155b; Hannibal and the Aetolian Thoas take part in the councils of Antiochus III).
We hear that Heraclea surrendered under compulsion to Hannibal in 212 B.C. and that in the Social war the public records were destroyed by fire.
In the Second Punic War it thrice bade defiance to Hannibal; but in the Social War it was betrayed into the hands of the Samnites, who kept possession till Marius, with whom they had sided, was defeated by Sulla, who in 80 B.C. subjected it with the rest of Samnium.
On the 6th of July he beat off a British attack, capturing the " Hannibal," 74.
Often mentioned during the Punic Wars, it was captured by Agathocles in 310, and was the refuge of Hannibal and the remnants of his army after the battle of Zama in 202.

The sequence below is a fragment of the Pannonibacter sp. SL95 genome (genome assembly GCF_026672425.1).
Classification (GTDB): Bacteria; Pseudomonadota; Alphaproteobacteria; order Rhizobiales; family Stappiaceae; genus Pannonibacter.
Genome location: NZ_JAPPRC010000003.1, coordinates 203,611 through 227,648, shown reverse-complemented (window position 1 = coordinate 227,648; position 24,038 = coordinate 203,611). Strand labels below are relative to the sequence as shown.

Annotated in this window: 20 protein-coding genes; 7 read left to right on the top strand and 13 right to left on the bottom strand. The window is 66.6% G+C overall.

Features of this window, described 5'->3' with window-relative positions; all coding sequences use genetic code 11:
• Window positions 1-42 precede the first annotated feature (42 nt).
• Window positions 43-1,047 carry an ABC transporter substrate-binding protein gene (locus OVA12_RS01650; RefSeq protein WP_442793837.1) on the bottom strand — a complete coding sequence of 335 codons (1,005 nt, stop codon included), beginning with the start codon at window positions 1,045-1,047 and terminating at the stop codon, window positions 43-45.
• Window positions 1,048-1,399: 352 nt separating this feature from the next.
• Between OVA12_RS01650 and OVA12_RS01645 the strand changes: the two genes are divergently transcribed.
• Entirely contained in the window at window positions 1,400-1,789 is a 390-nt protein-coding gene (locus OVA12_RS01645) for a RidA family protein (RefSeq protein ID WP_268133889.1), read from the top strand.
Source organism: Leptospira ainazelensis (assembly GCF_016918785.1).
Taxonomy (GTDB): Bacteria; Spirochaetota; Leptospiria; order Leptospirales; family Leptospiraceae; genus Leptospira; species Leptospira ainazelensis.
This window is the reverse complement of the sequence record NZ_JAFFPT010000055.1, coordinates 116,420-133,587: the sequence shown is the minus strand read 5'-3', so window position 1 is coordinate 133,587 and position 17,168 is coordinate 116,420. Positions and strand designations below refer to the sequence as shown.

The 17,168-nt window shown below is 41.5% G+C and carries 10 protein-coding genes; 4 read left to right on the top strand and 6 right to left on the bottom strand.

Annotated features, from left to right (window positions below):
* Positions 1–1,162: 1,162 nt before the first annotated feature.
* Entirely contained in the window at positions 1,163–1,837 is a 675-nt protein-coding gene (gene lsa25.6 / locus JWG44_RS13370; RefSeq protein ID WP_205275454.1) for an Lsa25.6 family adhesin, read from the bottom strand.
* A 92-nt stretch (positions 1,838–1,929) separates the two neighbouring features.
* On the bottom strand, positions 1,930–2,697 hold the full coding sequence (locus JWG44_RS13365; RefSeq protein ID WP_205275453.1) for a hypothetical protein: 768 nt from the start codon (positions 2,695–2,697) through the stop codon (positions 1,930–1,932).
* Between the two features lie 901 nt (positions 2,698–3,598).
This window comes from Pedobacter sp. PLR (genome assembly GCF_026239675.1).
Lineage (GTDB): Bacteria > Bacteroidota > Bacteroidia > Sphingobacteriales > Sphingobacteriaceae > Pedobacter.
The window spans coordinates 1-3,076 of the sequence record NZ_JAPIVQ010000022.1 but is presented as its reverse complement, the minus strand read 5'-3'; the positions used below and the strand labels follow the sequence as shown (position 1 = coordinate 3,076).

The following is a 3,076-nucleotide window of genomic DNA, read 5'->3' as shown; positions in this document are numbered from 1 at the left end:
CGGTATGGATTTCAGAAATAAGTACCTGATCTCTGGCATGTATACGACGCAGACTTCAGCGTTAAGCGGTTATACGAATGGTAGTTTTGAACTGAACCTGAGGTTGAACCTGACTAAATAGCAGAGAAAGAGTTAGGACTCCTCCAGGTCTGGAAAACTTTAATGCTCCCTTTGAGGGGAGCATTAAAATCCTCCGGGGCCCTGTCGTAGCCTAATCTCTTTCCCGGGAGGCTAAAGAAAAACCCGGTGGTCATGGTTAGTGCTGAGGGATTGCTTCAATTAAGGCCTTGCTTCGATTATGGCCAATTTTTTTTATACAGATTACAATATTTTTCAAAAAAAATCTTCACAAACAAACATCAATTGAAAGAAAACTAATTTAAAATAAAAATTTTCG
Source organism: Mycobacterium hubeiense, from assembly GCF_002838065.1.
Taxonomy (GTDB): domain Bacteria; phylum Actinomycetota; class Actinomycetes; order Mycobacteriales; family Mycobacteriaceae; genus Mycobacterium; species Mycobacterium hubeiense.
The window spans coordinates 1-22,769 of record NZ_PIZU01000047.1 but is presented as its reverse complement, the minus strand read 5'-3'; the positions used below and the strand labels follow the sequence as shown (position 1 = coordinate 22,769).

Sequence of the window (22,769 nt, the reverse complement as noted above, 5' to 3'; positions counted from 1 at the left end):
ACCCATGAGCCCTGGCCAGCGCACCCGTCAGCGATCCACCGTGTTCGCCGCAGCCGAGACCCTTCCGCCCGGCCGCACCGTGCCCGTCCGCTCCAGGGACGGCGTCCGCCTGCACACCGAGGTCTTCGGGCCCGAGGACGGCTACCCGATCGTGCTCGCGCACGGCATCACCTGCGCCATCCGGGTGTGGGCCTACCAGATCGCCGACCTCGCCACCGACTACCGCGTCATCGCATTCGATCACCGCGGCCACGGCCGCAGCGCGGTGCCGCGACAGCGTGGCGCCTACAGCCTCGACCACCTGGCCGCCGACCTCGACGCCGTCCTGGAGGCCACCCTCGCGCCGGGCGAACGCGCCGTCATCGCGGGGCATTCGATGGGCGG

It was a member of the Campanian confederation, and shared the fortunes of Capua, but remained faithful to Hannibal for a longer time; the great part of the inhabitants, when they could no longer resist the Romans, were transferred by him to Thurii, and the town was reoccupied in 211 by the Romans, who settled the exiled inhabitants of Nuceria there.
After the battle of Cannae Crotona revolted from Rome, and Hannibal made it his winter quarters for three years.
It successfully resisted the attacks of Hannibal; and it is noteworthy that it continued to strike copper coins even under Augustus and Tiberius.
Thenceforward its position was dependent, and in the Second Punic War, after several vicissitudes, it was depopulated and plundered by Hannibal.
HANNIBAL, a city of Marion county, Missouri, U.S.A., on the Mississippi river, about 120 m.
It is served by the Wabash, the Missouri, Kansas & Texas, the Chicago, Burlington & Quincy, and the St Louis & Hannibal railways, and by boat lines to Saint Louis, Saint Paul and intermediate points.